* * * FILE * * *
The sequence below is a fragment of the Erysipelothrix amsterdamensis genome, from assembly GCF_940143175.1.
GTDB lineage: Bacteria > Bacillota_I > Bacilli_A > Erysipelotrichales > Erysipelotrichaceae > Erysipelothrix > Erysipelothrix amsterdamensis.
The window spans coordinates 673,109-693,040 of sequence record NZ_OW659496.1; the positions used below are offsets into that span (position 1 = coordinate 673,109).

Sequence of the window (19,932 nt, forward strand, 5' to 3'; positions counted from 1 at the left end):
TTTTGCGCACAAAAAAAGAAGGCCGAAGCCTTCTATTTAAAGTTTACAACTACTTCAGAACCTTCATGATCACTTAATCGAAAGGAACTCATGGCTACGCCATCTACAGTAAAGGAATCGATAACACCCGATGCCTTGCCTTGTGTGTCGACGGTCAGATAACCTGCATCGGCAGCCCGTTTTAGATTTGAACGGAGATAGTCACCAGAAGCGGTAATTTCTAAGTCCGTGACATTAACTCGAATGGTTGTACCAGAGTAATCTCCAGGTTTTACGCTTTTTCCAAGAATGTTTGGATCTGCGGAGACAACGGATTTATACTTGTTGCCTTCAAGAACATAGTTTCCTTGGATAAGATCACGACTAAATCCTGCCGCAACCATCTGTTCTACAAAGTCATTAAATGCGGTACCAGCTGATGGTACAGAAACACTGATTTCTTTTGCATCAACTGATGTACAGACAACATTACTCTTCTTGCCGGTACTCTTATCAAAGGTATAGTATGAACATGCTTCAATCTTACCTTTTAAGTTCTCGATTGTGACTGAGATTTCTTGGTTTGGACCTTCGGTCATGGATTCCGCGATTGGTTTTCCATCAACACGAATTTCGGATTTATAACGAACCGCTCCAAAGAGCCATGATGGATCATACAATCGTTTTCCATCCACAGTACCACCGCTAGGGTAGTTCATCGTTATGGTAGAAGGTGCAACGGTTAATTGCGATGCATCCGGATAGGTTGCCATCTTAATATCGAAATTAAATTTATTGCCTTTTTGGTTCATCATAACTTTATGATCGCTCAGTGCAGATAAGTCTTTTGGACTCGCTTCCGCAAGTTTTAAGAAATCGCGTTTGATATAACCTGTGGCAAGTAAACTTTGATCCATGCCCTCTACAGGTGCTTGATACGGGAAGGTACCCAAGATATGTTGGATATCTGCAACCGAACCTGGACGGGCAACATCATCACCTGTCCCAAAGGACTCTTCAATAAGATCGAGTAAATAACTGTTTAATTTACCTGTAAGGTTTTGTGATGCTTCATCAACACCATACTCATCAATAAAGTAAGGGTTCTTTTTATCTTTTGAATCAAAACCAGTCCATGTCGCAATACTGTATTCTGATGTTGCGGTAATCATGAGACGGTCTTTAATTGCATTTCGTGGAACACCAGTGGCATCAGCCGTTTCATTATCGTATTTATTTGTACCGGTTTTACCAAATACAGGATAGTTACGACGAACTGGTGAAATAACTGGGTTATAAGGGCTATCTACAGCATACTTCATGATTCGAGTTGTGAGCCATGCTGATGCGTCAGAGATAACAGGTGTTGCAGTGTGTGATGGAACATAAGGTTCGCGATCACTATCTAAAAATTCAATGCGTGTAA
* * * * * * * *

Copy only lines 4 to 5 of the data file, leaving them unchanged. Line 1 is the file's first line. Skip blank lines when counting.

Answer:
Sequence of the window (19,932 nt, forward strand, 5' to 3'; positions counted from 1 at the left end):
TTTTGCGCACAAAAAAAGAAGGCCGAAGCCTTCTATTTAAAGTTTACAACTACTTCAGAACCTTCATGATCACTTAATCGAAAGGAACTCATGGCTACGCCATCTACAGTAAAGGAATCGATAACACCCGATGCCTTGCCTTGTGTGTCGACGGTCAGATAACCTGCATCGGCAGCCCGTTTTAGATTTGAACGGAGATAGTCACCAGAAGCGGTAATTTCTAAGTCCGTGACATTAACTCGAATGGTTGTACCAGAGTAATCTCCAGGTTTTACGCTTTTTCCAAGAATGTTTGGATCTGCGGAGACAACGGATTTATACTTGTTGCCTTCAAGAACATAGTTTCCTTGGATAAGATCACGACTAAATCCTGCCGCAACCATCTGTTCTACAAAGTCATTAAATGCGGTACCAGCTGATGGTACAGAAACACTGATTTCTTTTGCATCAACTGATGTACAGACAACATTACTCTTCTTGCCGGTACTCTTATCAAAGGTATAGTATGAACATGCTTCAATCTTACCTTTTAAGTTCTCGATTGTGACTGAGATTTCTTGGTTTGGACCTTCGGTCATGGATTCCGCGATTGGTTTTCCATCAACACGAATTTCGGATTTATAACGAACCGCTCCAAAGAGCCATGATGGATCATACAATCGTTTTCCATCCACAGTACCACCGCTAGGGTAGTTCATCGTTATGGTAGAAGGTGCAACGGTTAATTGCGATGCATCCGGATAGGTTGCCATCTTAATATCGAAATTAAATTTATTGCCTTTTTGGTTCATCATAACTTTATGATCGCTCAGTGCAGATAAGTCTTTTGGACTCGCTTCCGCAAGTTTTAAGAAATCGCGTTTGATATAACCTGTGGCAAGTAAACTTTGATCCATGCCCTCTACAGGTGCTTGATACGGGAAGGTACCCAAGATATGTTGGATATCTGCAACCGAACCTGGACGGGCAACATCATCACCTGTCCCAAAGGACTCTTCAATAAGATCGAGTAAATAACTGTTTAATTTACCTGTAAGGTTTTGTGATGCTTCATCAACACCATACTCATCAATAAAGTAAGGGTTCTTTTTATCTTTTGAATCAAAACCAGTCCATGTCGCAATACTGTATTCTGATGTTGCGGTAATCATGAGACGGTCTTTAATTGCATTTCGTGGAACACCAGTGGCATCAGCCGTTTCATTATCGTATTTATTTGTACCGGTTTTACCAAATACAGGATAGTTACGACGAACTGGTGAAATAACTGGGTTATAAGGGCTATCTACAGCATACTTCATGATTCGAGTTGTGAGCCATGCTGATGCGTCAGAGATAACAGGTGTTGCAGTGTGTGATGGAACATAAGGTTCGCGATCACTATCTAAAAATTCAATGCGTGTAA